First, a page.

Adrian Peterson Officially Released by Cardinals After 1 Season with Team

Scott Polacek@@ScottPolacekFeatured ColumnistMarch 13, 2018

Arizona Cardinals running back Adrian Peterson (23) during the second half of an NFL football game against the Jacksonville Jaguars, Sunday, Nov. 26, 2017, in Glendale, Ariz. (AP Photo/Rick Scuteri)
Rick Scuteri/Associated Press

Running back Adrian Peterson's time with the Arizona Cardinals is reportedly coming to an end after a mere six games. 

On Tuesday, Ian Rapoport of NFL.com reported the Cardinals released the veteran runner.

Arizona acquired him from the New Orleans Saints via trade during the 2017 campaign, and he appeared in six games for the team, tallying 448 rushing yards, 66 receiving yards and two touchdowns.

Adam Schefter of ESPN explained there was a financial incentive to release Peterson now since he was due a $750,000 bonus Friday. Schefter also noted Peterson could return to the Cardinals later this offseason.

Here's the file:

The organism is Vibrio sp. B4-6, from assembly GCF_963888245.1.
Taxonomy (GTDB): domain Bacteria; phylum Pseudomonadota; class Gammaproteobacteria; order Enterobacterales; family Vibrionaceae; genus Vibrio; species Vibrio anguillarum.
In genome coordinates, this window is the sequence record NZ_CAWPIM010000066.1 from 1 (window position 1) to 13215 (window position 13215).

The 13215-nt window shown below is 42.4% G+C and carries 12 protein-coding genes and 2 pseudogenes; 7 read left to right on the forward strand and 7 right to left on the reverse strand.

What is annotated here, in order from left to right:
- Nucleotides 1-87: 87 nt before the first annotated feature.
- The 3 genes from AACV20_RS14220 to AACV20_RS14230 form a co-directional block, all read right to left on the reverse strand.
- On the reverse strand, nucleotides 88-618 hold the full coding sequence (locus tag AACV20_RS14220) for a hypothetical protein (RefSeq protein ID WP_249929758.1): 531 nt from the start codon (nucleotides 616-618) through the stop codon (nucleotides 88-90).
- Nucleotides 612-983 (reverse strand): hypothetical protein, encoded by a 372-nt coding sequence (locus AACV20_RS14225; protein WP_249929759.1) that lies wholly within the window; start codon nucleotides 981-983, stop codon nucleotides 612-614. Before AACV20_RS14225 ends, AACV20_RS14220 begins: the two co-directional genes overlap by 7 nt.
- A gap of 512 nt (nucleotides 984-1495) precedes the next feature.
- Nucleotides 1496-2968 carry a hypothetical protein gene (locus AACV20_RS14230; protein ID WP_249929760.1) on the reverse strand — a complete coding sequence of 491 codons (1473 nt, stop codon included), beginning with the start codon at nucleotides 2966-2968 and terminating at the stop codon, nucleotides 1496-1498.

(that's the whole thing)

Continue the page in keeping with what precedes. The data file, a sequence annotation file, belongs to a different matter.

The Oklahoma product was still largely a stopgap for Arizona in 2017 after it lost primary back David Johnson to a wrist injury in Week 1 and struggled to establish consistency with Chris Johnson and Kerwynn Williams.

A December neck injury ultimately cost Peterson the end of the season as well.

While he will be 33 years old in 2018 and coming off the physical setback, Josina Anderson of ESPN reported Peterson said "my neck is completely healed" and that he is "still looking forward to playing next season."

Peterson is one of the best running backs in league history as a seven-time Pro Bowler, the 2007 Offensive Rookie of the Year, the 2012 NFL MVP and a four-time First Team All-Pro selection who has led the league in rushing three different seasons. His 99 rushing touchdowns are tied for ninth all time, and his 12,276 rushing yards are 12th in NFL history.

He showed flashes of that brilliance with the Cardinals with 134 rushing yards in a game against the Tampa Bay Buccaneers and 159 rushing yards in a game against the San Francisco 49ers.

Still, he managed a mere 3.5 yards per carry in those six contests and didn't resemble the dominant back he was on the Minnesota Vikings in his prime.


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